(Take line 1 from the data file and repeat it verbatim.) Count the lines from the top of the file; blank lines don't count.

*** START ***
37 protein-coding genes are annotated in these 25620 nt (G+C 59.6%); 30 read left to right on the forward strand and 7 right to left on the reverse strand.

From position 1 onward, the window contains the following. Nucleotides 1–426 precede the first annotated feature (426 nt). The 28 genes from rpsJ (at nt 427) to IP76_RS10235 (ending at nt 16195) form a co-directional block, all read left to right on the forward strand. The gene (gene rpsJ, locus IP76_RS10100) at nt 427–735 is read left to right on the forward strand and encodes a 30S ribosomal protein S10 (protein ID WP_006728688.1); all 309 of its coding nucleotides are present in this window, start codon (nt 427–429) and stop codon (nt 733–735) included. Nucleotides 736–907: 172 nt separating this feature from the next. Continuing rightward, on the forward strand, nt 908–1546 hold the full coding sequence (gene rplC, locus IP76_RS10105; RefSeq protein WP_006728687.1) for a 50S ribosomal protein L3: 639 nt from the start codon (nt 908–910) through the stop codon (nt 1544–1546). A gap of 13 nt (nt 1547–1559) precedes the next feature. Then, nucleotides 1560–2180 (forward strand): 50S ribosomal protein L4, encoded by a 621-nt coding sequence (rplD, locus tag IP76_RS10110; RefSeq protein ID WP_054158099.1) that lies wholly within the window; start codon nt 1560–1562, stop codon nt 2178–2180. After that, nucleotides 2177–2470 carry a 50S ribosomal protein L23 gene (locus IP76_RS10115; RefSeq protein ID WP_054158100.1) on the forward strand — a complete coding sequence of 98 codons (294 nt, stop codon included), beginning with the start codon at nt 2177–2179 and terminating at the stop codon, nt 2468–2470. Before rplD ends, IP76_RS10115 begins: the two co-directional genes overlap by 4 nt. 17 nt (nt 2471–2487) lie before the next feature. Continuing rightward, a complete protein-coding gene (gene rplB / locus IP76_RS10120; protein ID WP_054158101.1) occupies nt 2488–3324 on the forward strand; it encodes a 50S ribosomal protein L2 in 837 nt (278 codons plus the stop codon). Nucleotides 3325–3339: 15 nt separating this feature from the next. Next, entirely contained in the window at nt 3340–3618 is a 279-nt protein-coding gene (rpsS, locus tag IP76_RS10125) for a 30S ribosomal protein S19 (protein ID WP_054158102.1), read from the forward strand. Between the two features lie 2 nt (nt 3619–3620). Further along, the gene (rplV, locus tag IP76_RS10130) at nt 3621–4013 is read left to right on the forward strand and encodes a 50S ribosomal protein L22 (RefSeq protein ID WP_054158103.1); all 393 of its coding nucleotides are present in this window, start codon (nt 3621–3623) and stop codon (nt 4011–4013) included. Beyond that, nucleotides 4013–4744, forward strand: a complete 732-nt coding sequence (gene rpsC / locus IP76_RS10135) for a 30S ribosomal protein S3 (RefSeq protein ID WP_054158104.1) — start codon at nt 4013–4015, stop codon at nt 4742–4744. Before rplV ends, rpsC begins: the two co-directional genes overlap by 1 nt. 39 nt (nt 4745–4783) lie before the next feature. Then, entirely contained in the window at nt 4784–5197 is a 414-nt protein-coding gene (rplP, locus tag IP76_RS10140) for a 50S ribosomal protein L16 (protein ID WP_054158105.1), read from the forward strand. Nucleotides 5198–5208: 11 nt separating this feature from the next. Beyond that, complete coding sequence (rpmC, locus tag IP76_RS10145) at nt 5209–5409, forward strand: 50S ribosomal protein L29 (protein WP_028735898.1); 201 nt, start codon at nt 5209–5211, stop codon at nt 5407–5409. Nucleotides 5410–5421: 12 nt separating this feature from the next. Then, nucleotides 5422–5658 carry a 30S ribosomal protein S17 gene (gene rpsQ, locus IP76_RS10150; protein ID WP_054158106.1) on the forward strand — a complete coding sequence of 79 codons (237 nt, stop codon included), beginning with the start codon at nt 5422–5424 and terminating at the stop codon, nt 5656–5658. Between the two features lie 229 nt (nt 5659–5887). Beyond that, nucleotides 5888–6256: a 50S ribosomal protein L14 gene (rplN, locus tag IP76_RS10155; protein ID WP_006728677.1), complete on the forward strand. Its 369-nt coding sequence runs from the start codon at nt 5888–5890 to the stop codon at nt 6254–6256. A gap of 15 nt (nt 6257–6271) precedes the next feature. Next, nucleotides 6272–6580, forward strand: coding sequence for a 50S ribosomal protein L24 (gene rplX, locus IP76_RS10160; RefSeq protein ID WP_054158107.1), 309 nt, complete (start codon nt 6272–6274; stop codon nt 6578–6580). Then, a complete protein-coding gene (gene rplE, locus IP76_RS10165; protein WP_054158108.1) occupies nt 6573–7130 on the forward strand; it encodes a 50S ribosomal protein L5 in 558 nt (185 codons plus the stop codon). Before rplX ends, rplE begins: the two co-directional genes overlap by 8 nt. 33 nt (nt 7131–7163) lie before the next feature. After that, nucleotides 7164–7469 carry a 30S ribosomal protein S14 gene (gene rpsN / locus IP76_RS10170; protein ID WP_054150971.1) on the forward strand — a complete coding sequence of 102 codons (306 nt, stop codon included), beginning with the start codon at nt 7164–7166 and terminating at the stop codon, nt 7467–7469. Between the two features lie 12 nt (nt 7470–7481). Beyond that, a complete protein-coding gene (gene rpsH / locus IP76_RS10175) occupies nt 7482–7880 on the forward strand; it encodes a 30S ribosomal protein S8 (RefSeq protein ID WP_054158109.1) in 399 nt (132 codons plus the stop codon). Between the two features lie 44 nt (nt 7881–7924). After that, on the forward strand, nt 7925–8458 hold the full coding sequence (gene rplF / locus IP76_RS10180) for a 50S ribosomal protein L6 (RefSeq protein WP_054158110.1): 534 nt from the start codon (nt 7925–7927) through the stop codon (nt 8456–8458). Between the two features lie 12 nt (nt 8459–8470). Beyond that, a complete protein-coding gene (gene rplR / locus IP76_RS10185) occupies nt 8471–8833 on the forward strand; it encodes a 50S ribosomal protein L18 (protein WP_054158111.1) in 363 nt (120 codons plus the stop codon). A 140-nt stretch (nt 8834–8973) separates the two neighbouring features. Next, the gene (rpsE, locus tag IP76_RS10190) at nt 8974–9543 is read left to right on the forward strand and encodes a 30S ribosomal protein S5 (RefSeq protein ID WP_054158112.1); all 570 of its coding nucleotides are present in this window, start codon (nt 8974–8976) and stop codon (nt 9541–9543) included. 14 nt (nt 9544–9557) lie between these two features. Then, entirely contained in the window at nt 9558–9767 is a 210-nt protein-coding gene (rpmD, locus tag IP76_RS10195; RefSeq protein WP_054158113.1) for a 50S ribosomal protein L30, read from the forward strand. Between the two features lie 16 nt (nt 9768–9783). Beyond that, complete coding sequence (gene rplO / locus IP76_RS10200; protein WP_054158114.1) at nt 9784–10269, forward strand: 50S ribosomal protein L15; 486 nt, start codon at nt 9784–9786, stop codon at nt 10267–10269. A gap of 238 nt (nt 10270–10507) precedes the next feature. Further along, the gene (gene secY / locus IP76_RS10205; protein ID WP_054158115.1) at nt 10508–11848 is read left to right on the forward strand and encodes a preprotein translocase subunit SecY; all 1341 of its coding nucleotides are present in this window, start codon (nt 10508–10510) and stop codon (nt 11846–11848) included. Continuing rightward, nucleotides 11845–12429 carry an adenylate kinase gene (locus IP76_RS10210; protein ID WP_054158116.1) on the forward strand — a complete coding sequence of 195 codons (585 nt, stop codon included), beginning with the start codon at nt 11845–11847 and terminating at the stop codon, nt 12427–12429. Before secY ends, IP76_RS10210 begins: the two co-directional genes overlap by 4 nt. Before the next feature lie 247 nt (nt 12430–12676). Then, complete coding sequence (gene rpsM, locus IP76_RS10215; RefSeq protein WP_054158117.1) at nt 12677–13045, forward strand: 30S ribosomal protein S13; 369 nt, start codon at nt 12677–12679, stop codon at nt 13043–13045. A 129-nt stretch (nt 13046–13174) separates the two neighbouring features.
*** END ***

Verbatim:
37 protein-coding genes are annotated in these 25620 nt (G+C 59.6%); 30 read left to right on the forward strand and 7 right to left on the reverse strand.